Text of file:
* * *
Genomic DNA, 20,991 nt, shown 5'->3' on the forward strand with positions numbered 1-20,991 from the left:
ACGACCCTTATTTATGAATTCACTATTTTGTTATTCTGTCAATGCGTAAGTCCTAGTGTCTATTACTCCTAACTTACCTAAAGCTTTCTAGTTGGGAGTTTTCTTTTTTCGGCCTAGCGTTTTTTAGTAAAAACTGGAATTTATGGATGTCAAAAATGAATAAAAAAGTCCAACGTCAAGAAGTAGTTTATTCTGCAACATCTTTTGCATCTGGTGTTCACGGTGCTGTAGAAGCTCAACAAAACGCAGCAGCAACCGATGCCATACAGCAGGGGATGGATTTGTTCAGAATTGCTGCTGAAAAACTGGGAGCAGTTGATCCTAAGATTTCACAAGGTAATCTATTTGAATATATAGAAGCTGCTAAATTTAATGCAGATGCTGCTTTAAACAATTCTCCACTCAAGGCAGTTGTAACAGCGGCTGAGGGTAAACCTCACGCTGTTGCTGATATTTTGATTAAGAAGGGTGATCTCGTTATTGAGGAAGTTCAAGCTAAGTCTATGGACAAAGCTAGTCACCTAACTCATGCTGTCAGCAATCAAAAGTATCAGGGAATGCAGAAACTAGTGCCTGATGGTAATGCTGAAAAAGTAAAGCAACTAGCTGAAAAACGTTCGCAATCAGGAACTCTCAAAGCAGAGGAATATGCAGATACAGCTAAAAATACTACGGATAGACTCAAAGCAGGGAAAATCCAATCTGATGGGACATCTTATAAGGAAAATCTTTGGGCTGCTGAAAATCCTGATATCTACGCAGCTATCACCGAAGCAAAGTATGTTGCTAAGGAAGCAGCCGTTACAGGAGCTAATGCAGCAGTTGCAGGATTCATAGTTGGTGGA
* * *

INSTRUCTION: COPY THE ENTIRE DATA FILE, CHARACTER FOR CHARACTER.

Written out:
Genomic DNA, 20,991 nt, shown 5'->3' on the forward strand with positions numbered 1-20,991 from the left:
ACGACCCTTATTTATGAATTCACTATTTTGTTATTCTGTCAATGCGTAAGTCCTAGTGTCTATTACTCCTAACTTACCTAAAGCTTTCTAGTTGGGAGTTTTCTTTTTTCGGCCTAGCGTTTTTTAGTAAAAACTGGAATTTATGGATGTCAAAAATGAATAAAAAAGTCCAACGTCAAGAAGTAGTTTATTCTGCAACATCTTTTGCATCTGGTGTTCACGGTGCTGTAGAAGCTCAACAAAACGCAGCAGCAACCGATGCCATACAGCAGGGGATGGATTTGTTCAGAATTGCTGCTGAAAAACTGGGAGCAGTTGATCCTAAGATTTCACAAGGTAATCTATTTGAATATATAGAAGCTGCTAAATTTAATGCAGATGCTGCTTTAAACAATTCTCCACTCAAGGCAGTTGTAACAGCGGCTGAGGGTAAACCTCACGCTGTTGCTGATATTTTGATTAAGAAGGGTGATCTCGTTATTGAGGAAGTTCAAGCTAAGTCTATGGACAAAGCTAGTCACCTAACTCATGCTGTCAGCAATCAAAAGTATCAGGGAATGCAGAAACTAGTGCCTGATGGTAATGCTGAAAAAGTAAAGCAACTAGCTGAAAAACGTTCGCAATCAGGAACTCTCAAAGCAGAGGAATATGCAGATACAGCTAAAAATACTACGGATAGACTCAAAGCAGGGAAAATCCAATCTGATGGGACATCTTATAAGGAAAATCTTTGGGCTGCTGAAAATCCTGATATCTACGCAGCTATCACCGAAGCAAAGTATGTTGCTAAGGAAGCAGCCGTTACAGGAGCTAATGCAGCAGTTGCAGGATTCATAGTTGGTGGA